On par with previous CareerBuilder.com surveys, four-in-ten working dads say they would stay at home and assume the role of Mr. Mom if their spouse or partner earned enough to support their families. Struggling to balance work and home, 44 percent of working dads say they are willing to take a pay cut to spend more time with their children; 16 percent would take a pay cut of five percent or more. The CareerBuilder.com survey, "Working Dads 2006," was conducted from February 21 to March 6 and included more than 225 men, employed full-time, with children under the age of 18 living at home.
Twenty-eight percent of working dads say work is negatively impacting their relationship with their children, with heavy workloads and demanding schedules taking away from critical quality time at home. Three-in-ten working dads say they spend less than 2 hours per day with their children after work; one-in-ten spend less than one hour. Forty percent of working dads report they bring home work at least once a week with one-in-five doing so at least three days a week.
Working dads expressed concern that work commitments are causing them to miss out on big moments for their children. Fifty-eight percent have missed at least one significant event in their children's lives due to work in the last year; 19 percent have missed five or more.
When comparing the work situations of men and women, the survey shows that working dads are experiencing less flexibility with their employers than working moms. Forty percent of working dads say their companies offer flexible work arrangements, compared to 53 percent of working moms. Eighteen percent of working dads report that work style adjustments have inhibited their career progress. Seventy-two percent say adjustments have enhanced or had no impact on their career progress.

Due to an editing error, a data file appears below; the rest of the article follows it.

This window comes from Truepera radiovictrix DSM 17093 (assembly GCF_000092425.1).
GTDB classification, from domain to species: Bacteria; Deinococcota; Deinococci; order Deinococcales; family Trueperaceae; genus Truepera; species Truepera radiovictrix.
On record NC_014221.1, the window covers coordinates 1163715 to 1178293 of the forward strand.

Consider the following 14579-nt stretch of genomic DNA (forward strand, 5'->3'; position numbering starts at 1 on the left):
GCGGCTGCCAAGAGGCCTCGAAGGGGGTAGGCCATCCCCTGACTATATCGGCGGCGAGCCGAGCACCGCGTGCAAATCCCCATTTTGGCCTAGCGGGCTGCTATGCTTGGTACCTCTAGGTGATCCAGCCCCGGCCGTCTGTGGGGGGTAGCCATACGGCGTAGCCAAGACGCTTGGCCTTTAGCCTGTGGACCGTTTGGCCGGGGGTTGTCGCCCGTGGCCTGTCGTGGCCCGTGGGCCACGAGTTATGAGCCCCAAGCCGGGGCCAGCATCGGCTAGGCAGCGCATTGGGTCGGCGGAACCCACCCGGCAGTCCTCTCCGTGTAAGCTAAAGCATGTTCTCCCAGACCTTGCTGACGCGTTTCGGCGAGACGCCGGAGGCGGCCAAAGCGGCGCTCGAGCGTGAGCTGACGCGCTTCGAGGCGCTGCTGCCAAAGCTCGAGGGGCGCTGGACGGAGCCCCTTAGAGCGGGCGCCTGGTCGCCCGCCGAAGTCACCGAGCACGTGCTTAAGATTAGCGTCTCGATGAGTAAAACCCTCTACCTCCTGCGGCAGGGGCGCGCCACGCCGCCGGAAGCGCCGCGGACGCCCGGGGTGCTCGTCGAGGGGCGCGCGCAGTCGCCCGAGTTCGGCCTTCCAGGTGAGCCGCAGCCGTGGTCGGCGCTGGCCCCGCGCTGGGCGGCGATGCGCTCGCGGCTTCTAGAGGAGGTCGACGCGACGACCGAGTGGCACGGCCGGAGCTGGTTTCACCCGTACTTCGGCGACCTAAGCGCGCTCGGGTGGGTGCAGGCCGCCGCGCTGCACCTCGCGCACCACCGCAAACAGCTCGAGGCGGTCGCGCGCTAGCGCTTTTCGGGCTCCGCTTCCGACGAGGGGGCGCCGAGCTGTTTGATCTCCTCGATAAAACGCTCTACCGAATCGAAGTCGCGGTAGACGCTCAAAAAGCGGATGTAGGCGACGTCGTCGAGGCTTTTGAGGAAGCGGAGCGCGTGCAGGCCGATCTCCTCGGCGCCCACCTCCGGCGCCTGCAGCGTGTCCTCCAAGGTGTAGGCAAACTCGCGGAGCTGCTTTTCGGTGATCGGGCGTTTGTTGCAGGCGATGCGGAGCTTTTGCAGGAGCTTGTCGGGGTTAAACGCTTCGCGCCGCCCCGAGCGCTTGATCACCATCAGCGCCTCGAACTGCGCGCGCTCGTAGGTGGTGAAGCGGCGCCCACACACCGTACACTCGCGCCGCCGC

Richard Castellini, Senior Career Advisor at CareerBuilder.com and father of three, offers the following tips to help working dads gain a healthy work/life balance:
1. Keep in touch -- One-in-five working dads say they talk to their children on the phone while at work at least once a day; one-in-ten speak to their children twice a day or more. Make a quick call in between meetings and projects and let your children know they're top of mind. 2. Keep one calendar -- Schedule baseball games and play recitals on the same calendar you use for meetings and travel to make sure you never double-book yourself. Save your vacation days for those special events in your children's lives, so you're there and in the front row. 3. Save work for bedtime -- If you take work home with you, make sure your kids don't see it. Check e-mails after bedtime. When you're home, it's all about them. 4. Make time -- At least once a week, schedule a family activity that involves interaction such as a game, bike ride, trip to the playground, etc. Also, make sure to schedule a date night for you and your significant other. 5. Get involved -- introduce yourself to your child's teacher and ask for email updates on his/her progress. Volunteer your time where you can spend it with your kids, whether it's joining Scouts or coaching a team or participating at a school function. Survey Methodology
The CareerBuilder.com survey, "Working Dads 2006," was conducted from February 21 to March 6, 2006. Methodology used to collect survey responses totaling more than 225 working fathers, employed full-time with children under the age of 18 living at home involved selecting a random sample of comScore Networks panel members. These Web Panel members were approached via an e-mail invitation, which asked them to participate in a short online survey. The results of this survey are statistically accurate to within +/- 6.53 percentage points (19 times out of 20).
CareerBuilder.com is the nation's largest online job site with more than 20 million unique visitors and over 1 million jobs. Owned by Gannett Co., Inc.
Media Contact: Jennifer Sullivan (773) 527-1164
CONTACT: Jennifer Sullivan of CareerBuilder.com, +1-773-527-1164, or
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